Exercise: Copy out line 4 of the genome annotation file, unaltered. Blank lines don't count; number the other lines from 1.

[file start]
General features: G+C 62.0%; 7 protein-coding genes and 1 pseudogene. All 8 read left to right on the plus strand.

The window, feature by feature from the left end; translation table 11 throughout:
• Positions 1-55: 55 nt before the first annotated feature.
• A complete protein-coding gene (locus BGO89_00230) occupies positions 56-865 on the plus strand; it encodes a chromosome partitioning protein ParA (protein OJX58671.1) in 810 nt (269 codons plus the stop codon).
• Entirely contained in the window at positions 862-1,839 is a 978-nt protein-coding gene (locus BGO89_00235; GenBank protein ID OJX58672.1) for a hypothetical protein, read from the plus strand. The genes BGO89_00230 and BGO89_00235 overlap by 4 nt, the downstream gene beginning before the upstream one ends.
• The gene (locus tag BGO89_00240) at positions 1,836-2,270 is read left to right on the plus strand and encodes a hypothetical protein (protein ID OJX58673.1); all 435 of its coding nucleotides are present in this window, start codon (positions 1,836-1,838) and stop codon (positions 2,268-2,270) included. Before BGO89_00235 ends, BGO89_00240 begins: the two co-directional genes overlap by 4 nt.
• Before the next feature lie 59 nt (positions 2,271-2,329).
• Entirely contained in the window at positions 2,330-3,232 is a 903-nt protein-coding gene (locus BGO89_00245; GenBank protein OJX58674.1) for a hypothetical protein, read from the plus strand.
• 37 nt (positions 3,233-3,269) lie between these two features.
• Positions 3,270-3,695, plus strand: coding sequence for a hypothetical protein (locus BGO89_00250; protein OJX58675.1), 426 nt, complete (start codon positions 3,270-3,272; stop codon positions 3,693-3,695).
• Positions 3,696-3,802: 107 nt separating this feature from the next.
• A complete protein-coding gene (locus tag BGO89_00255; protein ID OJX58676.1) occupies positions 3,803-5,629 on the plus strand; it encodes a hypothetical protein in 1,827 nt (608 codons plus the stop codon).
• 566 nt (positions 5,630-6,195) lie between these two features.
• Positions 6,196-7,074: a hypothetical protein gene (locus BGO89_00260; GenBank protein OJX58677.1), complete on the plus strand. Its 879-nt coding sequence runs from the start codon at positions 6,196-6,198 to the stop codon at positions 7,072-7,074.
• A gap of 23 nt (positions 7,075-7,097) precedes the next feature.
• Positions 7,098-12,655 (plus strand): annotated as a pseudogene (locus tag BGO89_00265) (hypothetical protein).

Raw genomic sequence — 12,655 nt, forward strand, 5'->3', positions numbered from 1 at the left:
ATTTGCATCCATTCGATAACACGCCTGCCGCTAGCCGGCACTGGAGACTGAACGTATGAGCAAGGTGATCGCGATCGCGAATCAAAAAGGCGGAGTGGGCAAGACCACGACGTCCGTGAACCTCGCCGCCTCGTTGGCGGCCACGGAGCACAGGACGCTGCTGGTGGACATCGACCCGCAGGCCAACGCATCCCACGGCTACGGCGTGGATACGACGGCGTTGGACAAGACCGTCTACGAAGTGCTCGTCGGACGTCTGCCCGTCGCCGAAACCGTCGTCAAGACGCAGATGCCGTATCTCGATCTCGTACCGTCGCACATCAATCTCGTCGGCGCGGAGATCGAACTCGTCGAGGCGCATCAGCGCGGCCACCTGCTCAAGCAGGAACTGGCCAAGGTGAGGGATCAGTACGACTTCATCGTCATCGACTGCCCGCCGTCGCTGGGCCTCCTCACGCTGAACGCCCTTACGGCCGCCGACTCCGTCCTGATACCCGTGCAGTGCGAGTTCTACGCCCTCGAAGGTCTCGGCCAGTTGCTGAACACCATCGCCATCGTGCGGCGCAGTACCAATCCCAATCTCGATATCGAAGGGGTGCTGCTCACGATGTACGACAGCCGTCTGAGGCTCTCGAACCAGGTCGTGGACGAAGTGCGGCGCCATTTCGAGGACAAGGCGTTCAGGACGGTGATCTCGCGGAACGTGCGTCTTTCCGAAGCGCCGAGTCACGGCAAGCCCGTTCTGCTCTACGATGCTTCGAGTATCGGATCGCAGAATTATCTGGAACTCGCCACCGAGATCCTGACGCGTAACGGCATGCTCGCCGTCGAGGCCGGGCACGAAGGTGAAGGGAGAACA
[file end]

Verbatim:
• A complete protein-coding gene (locus BGO89_00230) occupies positions 56-865 on the plus strand; it encodes a chromosome partitioning protein ParA (protein OJX58671.1) in 810 nt (269 codons plus the stop codon).